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Admission or changes in renal function during hospitalization for worsening heart failure predict postdischarge survival: results from the Outcomes of a Prospective Trial of Intravenous Milrinone for Exacerbations of Chronic Heart Failure (OPTIME-CHF).
Circ Heart Fail. 2008 May; 1(1):25-33.CH

Abstract

BACKGROUND

Admission measures of renal function (blood urea nitrogen [BUN], estimated glomerular filtration rate [eGFR]) in patients hospitalized for worsening heart failure are predictors of in-hospital outcomes. Less is known about the changes and relationships among these variables and the postdischarge survival rate.

METHODS AND RESULTS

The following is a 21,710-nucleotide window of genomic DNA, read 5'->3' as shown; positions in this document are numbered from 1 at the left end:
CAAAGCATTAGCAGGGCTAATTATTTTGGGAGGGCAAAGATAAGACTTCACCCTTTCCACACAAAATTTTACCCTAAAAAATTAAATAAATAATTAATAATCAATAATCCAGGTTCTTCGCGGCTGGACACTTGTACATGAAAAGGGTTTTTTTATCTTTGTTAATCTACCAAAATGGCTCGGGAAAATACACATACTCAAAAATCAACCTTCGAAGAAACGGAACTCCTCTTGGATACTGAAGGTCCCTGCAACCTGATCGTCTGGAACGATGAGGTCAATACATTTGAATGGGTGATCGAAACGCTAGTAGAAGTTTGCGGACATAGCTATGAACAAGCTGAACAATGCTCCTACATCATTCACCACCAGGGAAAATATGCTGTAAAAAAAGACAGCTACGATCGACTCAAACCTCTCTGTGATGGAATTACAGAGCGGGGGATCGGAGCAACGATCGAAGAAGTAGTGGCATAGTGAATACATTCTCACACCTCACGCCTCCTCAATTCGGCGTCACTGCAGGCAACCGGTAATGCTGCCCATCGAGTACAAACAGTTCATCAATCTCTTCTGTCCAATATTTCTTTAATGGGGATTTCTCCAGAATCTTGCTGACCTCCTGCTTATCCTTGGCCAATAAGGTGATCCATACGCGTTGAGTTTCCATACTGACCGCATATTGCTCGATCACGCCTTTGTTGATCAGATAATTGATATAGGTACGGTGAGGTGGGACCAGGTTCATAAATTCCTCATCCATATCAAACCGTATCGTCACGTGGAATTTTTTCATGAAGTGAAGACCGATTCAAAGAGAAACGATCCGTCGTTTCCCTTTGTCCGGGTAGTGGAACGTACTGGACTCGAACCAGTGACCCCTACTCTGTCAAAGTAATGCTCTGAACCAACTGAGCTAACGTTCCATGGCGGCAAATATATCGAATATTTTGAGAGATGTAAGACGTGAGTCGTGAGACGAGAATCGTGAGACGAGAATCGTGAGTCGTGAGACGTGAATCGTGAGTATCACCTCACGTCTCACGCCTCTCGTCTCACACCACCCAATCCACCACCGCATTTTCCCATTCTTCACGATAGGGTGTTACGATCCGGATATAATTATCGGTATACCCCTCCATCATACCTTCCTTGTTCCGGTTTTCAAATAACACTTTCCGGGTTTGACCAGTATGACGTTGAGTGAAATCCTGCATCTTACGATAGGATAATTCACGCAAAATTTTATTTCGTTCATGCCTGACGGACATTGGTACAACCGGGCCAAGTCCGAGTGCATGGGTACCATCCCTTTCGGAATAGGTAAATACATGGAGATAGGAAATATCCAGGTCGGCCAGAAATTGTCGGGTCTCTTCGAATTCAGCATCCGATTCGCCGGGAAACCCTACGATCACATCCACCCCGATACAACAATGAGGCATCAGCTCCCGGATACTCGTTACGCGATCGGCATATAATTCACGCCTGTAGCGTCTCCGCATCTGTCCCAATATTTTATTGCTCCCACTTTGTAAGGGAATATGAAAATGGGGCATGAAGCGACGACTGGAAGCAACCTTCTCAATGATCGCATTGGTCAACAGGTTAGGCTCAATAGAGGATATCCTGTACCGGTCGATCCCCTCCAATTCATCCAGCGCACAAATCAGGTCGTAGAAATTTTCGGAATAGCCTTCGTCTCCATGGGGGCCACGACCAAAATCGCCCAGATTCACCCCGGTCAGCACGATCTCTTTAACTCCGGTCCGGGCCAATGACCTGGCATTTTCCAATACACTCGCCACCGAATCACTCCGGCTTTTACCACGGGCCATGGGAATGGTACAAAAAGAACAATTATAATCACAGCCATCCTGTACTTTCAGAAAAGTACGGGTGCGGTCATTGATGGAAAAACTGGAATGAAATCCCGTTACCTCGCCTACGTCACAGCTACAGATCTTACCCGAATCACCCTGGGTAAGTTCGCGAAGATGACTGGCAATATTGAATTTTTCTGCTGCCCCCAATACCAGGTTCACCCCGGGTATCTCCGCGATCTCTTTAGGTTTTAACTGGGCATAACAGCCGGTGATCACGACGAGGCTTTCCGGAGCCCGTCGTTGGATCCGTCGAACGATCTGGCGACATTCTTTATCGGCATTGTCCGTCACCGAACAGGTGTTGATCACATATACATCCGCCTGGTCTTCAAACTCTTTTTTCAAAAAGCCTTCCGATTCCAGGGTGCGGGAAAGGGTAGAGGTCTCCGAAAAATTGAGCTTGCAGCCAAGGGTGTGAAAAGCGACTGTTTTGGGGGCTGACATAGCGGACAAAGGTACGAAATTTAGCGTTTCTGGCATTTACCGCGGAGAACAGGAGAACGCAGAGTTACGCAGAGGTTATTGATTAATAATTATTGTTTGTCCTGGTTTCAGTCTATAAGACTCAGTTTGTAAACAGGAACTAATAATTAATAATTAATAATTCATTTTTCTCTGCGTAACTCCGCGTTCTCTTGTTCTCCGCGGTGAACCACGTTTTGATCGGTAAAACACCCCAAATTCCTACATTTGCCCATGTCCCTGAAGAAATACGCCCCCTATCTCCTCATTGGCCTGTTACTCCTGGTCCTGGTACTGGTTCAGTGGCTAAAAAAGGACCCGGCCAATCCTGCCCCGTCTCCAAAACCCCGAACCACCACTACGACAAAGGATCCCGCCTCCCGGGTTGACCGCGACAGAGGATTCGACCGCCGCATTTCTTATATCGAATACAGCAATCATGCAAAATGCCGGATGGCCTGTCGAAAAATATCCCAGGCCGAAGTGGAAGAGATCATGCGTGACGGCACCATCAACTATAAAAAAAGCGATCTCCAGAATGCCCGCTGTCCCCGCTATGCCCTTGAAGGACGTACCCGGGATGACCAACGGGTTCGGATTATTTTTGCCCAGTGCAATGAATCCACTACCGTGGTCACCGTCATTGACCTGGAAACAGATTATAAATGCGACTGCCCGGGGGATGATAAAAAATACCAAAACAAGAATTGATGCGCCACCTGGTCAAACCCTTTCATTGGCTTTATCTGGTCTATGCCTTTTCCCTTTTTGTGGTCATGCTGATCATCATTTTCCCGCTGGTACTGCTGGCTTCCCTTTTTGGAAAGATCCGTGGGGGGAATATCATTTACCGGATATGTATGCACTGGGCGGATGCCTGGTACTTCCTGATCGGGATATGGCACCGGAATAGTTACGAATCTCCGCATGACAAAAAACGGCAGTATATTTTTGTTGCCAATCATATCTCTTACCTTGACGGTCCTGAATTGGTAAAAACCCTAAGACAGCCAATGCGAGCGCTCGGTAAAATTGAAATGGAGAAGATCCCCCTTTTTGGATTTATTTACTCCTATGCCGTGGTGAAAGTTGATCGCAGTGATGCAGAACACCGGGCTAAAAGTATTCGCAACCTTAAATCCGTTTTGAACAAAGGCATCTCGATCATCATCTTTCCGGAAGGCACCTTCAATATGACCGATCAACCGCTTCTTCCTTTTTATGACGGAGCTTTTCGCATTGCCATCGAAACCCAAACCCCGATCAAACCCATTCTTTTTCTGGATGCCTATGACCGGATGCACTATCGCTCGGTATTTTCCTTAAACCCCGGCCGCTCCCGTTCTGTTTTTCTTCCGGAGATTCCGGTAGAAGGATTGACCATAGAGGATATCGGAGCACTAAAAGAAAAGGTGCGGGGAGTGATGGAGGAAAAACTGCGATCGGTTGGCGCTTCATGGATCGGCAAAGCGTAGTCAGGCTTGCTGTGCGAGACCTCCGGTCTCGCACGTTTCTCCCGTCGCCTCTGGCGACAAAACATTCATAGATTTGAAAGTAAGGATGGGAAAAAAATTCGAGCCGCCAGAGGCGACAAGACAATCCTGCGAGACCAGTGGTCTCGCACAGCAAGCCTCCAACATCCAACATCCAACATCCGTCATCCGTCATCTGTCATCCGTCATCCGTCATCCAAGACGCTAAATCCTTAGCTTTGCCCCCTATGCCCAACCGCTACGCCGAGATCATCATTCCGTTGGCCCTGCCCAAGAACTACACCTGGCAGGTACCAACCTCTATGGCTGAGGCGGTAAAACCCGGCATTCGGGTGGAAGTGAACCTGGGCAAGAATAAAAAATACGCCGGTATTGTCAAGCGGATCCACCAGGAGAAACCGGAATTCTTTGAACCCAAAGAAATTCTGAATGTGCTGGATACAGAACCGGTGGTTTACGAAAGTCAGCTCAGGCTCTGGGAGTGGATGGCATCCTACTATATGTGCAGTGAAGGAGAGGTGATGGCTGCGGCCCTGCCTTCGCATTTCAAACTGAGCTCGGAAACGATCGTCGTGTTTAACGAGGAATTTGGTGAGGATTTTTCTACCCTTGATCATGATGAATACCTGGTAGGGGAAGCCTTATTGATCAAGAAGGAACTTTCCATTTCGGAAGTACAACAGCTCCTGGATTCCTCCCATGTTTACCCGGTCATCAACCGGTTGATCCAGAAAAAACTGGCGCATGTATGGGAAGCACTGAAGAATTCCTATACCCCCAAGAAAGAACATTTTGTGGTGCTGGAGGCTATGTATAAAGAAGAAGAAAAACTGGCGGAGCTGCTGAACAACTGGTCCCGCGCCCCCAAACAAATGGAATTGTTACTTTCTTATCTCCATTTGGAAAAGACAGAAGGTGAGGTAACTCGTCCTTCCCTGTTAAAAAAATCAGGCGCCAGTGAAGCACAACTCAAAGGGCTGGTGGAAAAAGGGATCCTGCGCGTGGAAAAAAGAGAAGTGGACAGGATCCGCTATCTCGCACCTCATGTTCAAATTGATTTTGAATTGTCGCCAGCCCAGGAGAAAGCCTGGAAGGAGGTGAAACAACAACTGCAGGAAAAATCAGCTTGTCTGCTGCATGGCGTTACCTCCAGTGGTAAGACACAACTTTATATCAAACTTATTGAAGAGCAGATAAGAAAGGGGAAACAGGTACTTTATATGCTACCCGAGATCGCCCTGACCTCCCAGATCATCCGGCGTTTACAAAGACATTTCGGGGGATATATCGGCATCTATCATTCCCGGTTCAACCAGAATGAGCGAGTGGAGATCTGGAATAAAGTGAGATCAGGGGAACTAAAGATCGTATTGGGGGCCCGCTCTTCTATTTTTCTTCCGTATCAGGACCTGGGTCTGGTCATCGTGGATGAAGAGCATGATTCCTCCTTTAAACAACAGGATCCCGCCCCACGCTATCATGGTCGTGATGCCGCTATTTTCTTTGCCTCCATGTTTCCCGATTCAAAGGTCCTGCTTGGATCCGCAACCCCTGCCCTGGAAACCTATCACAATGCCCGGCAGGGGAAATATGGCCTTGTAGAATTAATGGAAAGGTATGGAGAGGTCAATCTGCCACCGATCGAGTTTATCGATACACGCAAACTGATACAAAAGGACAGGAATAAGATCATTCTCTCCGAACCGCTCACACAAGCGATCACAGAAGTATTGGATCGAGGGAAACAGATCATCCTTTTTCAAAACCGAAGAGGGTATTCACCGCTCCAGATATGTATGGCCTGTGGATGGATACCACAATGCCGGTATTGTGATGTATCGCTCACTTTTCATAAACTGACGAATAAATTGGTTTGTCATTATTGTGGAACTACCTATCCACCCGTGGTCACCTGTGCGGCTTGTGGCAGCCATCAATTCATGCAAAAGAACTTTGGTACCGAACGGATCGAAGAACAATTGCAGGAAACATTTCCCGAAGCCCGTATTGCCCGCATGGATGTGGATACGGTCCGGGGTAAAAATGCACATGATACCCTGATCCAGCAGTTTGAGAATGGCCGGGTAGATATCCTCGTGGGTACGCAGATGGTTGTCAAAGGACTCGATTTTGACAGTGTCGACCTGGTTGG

In a retrospective analysis of 949 patients from the Outcomes of a Prospective Trial of Intravenous Milrinone for Exacerbations of Chronic Heart Failure, we investigated the relation between admission values and changes in BUN and eGFR and rate of death by 60 days after discharge. On admission, median eGFR was 51 mL min(-1) 1.73 m(-2) (interquartile range, 37 to 70 mL min(-1) 1.73 m(-2)), and BUN was 25 mg/dL (interquartile range, 17 to 41 mg/dL). On average, there was a 1.1-mL min(-1) 1.73 m(-2) decrease in eGFR and a 4.7-mg/dL increase in BUN from admission to discharge. By discharge, 12% of patients had a >25% decrease in eGFR, and 39% had a >25% increase in BUN. Although both lower admission eGFR and higher admission BUN were associated with higher risk of death by 60 days after discharge, multivariable-adjusted Cox proportional-hazards analysis showed that BUN was a stronger predictor of death by 60 days than was eGFR (chi(2), 11.6 and 0.6 for BUN and eGFR, respectively). Independently of admission values, an increase of >or=10 mg/dL in BUN during hospitalization was associated with worse 60-day survival rate: BUN (per 5-mg/dL increase) had a hazard ratio of 1.08 (95% CI, 1.01 to 1.16). Although milrinone treatment led to a minor improvement in renal function by discharge, the 60-day death and readmission rates were similar between the milrinone and placebo groups.